How it works
Trazodone is in a class of medication called serotonin modulators. It is used to treat depression, anxiety, insomnia, and other conditions. Trazodone works by increasing the amount of serotonin, a natural substance in the brain that helps maintain mental balance.
Trazodone is a non-controlled medication, which means that it is not classified as having euphoric or addictive properties. There are no cravings, no hazardous behaviors, and no examples of prolonged addictive behavior associated with it.
Trazodone may cause dizziness, lightheadedness, and fainting when you get up too quickly from a lying position. To avoid this problem, get out of bed slowly, resting your feet on the floor for a few minutes before standing up.
Do not drive a car or operate machinery until you know how this medication affects you. Remember that alcohol can add to the drowsiness caused by this medication.
How it should be used
It may take 2 to 4 weeks or longer before you feel the full benefit of trazodone. Continue to take trazodone even if you feel well.
Do not stop taking trazodone without talking to your doctor. If you suddenly stop taking trazodone, you may experience withdrawal symptoms such as anxiety, agitation, or difficulty falling asleep or staying asleep. Your doctor will probably decrease your dose gradually.
What to do if you forget a dose
Take the missed dose as soon as you remember it. However, if it is almost time for the next dose, skip the missed dose and continue your regular dosing schedule. Do not take a double dose to make up for a missed one.
Trazodone may cause side effects. However, they tend to go away after an adaptation period. Tell your doctor if any of these symptoms are severe or do not go away:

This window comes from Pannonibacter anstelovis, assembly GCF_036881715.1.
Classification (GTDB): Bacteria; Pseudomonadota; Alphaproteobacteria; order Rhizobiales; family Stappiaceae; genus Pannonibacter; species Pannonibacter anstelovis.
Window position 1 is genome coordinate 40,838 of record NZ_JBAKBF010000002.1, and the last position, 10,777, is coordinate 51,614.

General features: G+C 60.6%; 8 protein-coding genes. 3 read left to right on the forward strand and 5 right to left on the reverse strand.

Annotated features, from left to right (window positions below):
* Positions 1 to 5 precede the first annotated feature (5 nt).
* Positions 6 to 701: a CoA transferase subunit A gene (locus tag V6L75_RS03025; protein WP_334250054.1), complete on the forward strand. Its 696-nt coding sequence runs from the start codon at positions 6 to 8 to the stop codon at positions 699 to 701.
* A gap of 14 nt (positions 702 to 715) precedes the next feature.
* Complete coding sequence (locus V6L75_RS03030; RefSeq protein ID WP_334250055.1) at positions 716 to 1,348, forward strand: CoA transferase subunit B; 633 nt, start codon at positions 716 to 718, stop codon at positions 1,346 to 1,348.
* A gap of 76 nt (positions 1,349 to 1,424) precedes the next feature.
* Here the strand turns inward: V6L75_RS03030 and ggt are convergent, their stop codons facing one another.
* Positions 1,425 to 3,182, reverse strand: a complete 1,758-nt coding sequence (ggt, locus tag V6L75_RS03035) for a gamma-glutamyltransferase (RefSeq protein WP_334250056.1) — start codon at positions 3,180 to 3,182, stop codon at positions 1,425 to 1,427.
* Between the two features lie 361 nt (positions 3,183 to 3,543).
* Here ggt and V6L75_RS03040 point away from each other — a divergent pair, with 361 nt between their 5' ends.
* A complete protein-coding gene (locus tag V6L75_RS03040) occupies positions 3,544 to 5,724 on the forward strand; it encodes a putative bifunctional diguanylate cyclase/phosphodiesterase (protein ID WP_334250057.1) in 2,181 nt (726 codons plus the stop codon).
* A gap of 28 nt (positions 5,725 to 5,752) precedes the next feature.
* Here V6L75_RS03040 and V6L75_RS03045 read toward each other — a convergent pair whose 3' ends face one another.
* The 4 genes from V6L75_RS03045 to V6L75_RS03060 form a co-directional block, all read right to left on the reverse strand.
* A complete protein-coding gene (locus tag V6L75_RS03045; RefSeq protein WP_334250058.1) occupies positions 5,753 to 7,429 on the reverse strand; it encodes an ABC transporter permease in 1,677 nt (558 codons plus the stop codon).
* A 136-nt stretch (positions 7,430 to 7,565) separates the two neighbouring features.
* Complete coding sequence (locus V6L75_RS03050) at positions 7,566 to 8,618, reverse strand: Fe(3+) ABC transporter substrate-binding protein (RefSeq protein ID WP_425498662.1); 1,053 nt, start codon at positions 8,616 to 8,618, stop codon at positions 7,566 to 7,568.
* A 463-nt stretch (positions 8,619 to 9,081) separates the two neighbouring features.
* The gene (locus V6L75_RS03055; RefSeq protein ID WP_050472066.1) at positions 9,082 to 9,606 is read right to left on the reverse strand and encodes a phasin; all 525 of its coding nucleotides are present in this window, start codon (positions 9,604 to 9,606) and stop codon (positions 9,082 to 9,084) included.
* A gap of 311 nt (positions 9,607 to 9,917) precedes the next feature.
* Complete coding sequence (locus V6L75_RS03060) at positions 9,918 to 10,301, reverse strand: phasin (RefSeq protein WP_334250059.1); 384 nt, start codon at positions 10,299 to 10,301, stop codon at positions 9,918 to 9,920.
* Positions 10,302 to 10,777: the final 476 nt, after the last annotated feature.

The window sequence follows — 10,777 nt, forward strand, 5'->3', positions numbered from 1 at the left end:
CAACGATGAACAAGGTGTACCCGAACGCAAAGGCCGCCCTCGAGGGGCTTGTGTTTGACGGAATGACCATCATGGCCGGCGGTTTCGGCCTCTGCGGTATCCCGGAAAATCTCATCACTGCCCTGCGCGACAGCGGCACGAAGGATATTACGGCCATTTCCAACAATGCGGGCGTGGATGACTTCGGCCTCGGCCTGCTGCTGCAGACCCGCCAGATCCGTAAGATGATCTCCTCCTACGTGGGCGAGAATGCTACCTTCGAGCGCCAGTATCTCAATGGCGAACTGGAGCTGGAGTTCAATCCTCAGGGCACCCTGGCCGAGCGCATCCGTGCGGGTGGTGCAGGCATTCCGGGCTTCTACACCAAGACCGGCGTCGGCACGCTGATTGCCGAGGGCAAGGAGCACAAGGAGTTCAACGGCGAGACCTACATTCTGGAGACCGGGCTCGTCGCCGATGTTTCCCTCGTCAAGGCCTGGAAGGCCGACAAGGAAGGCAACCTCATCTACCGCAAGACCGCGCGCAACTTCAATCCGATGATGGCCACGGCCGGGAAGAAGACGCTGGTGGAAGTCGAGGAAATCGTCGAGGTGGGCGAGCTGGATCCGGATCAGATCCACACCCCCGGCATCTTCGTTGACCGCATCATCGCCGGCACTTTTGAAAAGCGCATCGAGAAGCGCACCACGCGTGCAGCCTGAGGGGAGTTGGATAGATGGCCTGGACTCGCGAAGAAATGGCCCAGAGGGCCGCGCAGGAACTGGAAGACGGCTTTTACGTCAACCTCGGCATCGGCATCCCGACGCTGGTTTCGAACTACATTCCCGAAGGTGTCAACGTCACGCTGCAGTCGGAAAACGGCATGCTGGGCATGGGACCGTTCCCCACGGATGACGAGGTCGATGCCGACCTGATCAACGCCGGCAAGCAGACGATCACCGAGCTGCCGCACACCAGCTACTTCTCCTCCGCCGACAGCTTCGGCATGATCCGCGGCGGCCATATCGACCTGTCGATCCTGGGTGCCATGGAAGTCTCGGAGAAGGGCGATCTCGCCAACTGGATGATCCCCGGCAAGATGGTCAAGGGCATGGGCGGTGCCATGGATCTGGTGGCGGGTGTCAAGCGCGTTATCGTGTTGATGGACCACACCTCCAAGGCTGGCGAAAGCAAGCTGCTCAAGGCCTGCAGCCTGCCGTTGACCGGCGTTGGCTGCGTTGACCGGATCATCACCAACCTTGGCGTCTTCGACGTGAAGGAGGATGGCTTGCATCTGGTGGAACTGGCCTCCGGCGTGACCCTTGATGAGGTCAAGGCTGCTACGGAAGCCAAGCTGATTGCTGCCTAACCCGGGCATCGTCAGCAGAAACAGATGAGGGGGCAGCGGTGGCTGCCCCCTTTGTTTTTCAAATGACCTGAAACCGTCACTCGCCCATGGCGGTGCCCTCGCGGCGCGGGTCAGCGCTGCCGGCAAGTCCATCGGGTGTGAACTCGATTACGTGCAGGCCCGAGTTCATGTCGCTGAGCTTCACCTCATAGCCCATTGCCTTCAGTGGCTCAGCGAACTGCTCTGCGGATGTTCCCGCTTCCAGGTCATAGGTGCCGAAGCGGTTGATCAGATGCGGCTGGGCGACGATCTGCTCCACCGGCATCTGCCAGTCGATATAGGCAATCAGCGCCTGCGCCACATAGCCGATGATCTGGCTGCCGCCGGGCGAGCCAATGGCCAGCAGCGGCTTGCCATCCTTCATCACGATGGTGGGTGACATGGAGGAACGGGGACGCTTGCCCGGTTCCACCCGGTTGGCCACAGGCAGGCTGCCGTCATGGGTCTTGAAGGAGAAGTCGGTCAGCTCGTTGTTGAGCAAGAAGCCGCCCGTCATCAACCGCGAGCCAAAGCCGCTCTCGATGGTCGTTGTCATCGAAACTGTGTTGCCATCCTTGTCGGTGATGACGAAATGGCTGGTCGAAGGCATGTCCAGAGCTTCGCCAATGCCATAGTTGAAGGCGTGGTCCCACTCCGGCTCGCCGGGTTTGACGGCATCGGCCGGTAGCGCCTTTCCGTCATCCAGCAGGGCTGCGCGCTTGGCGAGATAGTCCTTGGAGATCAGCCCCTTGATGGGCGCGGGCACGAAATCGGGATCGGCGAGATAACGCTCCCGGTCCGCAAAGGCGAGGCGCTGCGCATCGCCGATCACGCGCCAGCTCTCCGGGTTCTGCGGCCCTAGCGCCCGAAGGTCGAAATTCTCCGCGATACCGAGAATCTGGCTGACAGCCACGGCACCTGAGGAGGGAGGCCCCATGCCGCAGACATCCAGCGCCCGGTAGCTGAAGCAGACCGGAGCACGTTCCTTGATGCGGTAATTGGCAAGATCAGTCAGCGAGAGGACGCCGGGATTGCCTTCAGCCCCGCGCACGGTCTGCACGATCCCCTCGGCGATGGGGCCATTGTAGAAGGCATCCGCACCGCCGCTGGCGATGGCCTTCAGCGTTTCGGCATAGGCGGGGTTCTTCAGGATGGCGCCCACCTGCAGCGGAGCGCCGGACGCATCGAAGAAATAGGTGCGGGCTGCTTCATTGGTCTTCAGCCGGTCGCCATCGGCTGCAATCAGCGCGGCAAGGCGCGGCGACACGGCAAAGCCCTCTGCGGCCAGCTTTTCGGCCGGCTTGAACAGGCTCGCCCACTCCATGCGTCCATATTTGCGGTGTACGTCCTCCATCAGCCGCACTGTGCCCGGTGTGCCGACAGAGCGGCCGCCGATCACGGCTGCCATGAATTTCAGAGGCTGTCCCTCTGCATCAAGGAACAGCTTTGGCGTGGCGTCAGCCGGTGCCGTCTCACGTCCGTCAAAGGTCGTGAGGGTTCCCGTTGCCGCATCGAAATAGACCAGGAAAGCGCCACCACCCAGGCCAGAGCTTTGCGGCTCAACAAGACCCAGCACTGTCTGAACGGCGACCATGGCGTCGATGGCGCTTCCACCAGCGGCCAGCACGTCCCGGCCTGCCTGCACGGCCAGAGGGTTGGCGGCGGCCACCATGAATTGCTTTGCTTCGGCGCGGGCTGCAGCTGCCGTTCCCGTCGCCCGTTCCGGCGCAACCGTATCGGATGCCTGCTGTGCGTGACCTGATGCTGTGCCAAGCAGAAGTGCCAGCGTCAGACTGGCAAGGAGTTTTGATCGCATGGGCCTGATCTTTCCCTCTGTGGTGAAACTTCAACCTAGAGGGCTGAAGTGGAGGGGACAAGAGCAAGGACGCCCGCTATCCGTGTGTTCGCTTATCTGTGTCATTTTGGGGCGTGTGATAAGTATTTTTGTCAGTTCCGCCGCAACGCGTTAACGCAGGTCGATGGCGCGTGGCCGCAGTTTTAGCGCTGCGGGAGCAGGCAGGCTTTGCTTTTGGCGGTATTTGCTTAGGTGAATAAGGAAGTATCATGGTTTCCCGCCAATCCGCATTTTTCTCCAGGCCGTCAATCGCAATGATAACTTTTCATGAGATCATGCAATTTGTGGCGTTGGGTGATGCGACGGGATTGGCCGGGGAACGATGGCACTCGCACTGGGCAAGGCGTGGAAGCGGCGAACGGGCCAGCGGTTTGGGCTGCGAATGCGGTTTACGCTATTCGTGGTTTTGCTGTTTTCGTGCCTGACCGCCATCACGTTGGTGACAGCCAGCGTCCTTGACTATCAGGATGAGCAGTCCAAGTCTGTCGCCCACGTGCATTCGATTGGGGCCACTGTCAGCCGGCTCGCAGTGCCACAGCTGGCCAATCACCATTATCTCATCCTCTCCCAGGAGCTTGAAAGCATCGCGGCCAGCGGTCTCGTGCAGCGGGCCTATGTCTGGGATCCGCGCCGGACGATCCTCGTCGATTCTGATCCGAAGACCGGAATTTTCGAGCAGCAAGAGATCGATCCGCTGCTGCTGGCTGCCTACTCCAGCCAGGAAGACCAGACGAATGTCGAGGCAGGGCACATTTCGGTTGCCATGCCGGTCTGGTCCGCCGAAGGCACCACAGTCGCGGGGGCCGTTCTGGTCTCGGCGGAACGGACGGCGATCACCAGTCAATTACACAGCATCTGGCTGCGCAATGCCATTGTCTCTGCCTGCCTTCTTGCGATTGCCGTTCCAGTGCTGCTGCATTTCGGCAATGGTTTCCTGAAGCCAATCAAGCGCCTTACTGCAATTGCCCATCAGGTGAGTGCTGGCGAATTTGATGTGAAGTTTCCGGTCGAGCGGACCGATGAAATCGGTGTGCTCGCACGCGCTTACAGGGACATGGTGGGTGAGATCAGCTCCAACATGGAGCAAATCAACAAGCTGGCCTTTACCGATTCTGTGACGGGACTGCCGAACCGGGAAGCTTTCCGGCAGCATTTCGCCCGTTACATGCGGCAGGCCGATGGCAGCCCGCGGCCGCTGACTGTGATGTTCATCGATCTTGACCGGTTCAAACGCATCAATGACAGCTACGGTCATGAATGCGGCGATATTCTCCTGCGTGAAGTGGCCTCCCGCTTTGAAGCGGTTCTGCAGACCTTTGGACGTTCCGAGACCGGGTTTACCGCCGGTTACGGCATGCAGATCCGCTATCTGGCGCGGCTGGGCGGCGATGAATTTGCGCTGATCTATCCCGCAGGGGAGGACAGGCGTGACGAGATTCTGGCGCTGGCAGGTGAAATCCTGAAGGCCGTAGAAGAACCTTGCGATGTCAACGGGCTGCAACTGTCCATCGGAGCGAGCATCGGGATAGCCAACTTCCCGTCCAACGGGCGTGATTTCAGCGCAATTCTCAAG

- bad taste in mouth
- changes in appetite or weight
- weakness or tiredness
- dizziness or lightheadedness
- feeling unsteady when walking
- decreased ability to concentrate or remember things
- muscle pain
- dry mouth
- changes in sexual desire or ability
- uncontrollable shaking of a part of the body
- numbness, burning, or tingling in the arms, legs, hands, or feet
- decreased coordination
- tired, red, or itchy eyes
- ringing in ears
Some side effects can be serious. If you experience either of the following symptoms or those listed in the IMPORTANT WARNING or SPECIAL PRECAUTIONS sections, call your doctor immediately:
- chest pain
- fast, pounding, or irregular heartbeat
- loss of consciousness (coma)
- shortness of breath
- unusual bruising or bleeding
- painful, long lasting erections in males
Trazodone may cause other side effects. Call your doctor if you have any unusual problems while taking this medication.
In case of emergency or overdose
In case of overdose, call the poison control helpline at 1-800-222-1222. Information is also available online at https://www.poisonhelp.org/help. If the victim has collapsed, had a seizure, has trouble breathing, or can’t be awakened, immediately call emergency services at 911.
The information about this medication is not intended to replace medical counseling. Please consult your pharmacist and/or health provider for more comprehensive information. You can also find the Medication Guide containing the manufacturer’s patient information approved by the FDA here.
Last Revised on 04/15/2017